Eye Examinations

Your eye exam will start with the optometric assistant taking you to the testing stations. If you have been in the office before, they have taken the time to review your last exam and any pertinent information that was advised by the doctor at that time. As the ocular health is of utmost importance, it is essential that the optometric assistant reviews your health history.

mishee_1_small.jpg

Autorefraction, autokeratometry, autolensometry, Ishihara colour testing, and Randot stereopsis are performed in this station. For children and seniors that cannot place their head in the autorefractor properly, we do have the Plusoptix autorefractor that permits for measurements at a 1 meter distance. This has been extremely beneficial for our pediatric population as the first examination should be conducted at 6 months of age.

A visual field screening using the FDT matrix checks for function of your peripheral vision. The test uses frequency doubling technology and therefore permits a speedy measure of the peripheral vision, generally under 2 minutes per eye. For more extensive peripheral vision testing, the office has the Humphrey Field analyzer that is used for monitoring of glaucoma, pituitary tumours etc plus also has the required field test that the Ministry of Transport requires for licensing.

From here, you will have a fundus photograph taken. This technology is absolutely incredible in allowing all of your retinal structures to be viewed with one quick flash of light. If the pupil size is good and the picture quality through the lens of the eye is clear, then this helps alleviate the need for having to put dilating drops in the eyes. There are times that the doctor may need to dilate but in most cases it is not necessary and allows you to return to work without blurry vision. Everyone including children over 10 years of age, diabetics and seniors should have this photo taken at every visit.

Now you are ready to see the doctor. All the information from the testing stations and the retinal photography are directly transmitted to the doctor's office for viewing. The doctor will review your case history and again check to see what the main purpose of your visit is. If there was anything you felt uncomfortable relaying to the optometric assistant, this is a good time to let the doctor know.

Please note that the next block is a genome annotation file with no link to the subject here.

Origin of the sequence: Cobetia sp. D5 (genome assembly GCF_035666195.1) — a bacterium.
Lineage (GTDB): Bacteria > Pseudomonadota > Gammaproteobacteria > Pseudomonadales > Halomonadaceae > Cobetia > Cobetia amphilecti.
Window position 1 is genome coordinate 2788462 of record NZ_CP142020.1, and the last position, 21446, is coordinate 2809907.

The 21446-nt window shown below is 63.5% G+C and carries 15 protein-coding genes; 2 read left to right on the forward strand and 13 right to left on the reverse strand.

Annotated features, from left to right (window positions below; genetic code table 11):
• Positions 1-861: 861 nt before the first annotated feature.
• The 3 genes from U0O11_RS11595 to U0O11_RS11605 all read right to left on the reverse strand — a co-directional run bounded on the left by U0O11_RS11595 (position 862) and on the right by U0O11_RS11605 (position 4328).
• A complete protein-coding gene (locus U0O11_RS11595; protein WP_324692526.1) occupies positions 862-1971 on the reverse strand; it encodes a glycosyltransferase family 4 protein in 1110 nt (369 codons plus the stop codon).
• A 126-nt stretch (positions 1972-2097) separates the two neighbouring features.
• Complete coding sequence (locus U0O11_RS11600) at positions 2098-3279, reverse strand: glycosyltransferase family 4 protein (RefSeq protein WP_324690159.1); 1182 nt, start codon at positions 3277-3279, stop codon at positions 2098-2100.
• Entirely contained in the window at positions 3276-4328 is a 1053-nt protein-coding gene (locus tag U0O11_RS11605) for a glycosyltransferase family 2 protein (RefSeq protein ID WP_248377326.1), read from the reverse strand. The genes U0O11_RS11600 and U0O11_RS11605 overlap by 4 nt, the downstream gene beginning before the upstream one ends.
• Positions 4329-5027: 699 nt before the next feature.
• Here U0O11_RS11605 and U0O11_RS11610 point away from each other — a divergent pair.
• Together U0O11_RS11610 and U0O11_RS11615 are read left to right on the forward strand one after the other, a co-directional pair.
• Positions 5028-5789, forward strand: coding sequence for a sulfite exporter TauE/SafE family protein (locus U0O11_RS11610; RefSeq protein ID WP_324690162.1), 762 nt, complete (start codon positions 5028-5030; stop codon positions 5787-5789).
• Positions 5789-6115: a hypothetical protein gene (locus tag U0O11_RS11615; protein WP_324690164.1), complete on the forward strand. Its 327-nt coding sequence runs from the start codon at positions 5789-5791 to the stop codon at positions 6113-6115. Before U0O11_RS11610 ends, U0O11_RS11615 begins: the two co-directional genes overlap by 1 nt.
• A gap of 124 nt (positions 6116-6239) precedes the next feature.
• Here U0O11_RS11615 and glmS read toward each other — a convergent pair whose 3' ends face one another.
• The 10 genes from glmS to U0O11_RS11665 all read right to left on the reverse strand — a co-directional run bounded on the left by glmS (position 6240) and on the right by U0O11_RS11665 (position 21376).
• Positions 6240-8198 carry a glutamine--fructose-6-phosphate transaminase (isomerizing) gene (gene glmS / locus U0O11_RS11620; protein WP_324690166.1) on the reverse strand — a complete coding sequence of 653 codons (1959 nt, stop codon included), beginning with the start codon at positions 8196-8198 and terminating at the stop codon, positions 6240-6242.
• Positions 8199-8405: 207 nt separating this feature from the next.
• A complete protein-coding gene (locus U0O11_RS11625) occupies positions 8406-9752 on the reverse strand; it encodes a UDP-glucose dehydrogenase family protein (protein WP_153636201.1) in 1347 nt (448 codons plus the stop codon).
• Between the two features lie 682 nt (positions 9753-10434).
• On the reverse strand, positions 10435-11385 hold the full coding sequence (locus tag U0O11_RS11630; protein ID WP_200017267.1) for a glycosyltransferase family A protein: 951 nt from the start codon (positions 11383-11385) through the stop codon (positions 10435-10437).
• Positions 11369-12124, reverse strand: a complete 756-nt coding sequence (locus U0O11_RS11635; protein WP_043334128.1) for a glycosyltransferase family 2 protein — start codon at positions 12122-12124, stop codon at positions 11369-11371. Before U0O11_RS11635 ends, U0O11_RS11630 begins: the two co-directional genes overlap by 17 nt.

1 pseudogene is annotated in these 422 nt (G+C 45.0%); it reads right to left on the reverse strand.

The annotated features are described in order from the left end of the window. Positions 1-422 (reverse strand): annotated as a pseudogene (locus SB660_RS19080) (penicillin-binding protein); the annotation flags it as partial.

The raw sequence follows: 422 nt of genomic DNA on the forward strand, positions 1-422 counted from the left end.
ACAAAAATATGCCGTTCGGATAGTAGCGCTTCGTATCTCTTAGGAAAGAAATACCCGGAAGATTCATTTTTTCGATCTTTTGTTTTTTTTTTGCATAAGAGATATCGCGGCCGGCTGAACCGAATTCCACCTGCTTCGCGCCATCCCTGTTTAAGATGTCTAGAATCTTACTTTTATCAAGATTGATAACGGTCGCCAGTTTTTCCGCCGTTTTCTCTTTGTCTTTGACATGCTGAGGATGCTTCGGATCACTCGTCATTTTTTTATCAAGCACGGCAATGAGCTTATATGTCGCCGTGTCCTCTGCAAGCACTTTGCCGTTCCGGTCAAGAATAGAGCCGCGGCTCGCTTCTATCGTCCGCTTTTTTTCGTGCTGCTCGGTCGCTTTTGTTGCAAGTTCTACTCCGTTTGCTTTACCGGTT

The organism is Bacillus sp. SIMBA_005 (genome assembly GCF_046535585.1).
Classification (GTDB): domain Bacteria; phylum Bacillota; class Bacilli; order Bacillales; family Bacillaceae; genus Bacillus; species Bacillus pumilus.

The doctor will check your vision at distance and at near. There are techniques to measure how well the eyes are working as a team (binocular function) and how well you focus (accommodative testing). Refraction using a retinoscope not only allows the doctor to see what your approximate prescription is but also garners information on how reactive your pupil is and how clear your lens is. After taking all the necessary measurements and involving your subjective input to see which lenses you prefer, a prescription for glasses is now printable. There are many different options in terms of lens design that takes into consideration the distances you work at...generally one pair of glasses will not suffice for all your visual needs.

Health evaluation using the biomicroscope (slit lamp) and reviewing your fundus photograph is next. Included in this health portion is the glaucoma testing where the intra-ocular pressure is measured (here you will see Dr. Fink using the new i-care tonometer). If there are any concerns from the photo, side vision screening and/or the pressure measurement, the doctor will then discuss further testing (such as an OCT scan) and/or referral to an ophthalmologist if there is surgery required. With the expanded scope of practice for optometry, most conditions are now treatable by your optometrist.

The doctor will then review all of your options (glasses, contact lenses, sunglasses, further health testing) and ask if there are any other concerns before continuing to the optical boutique.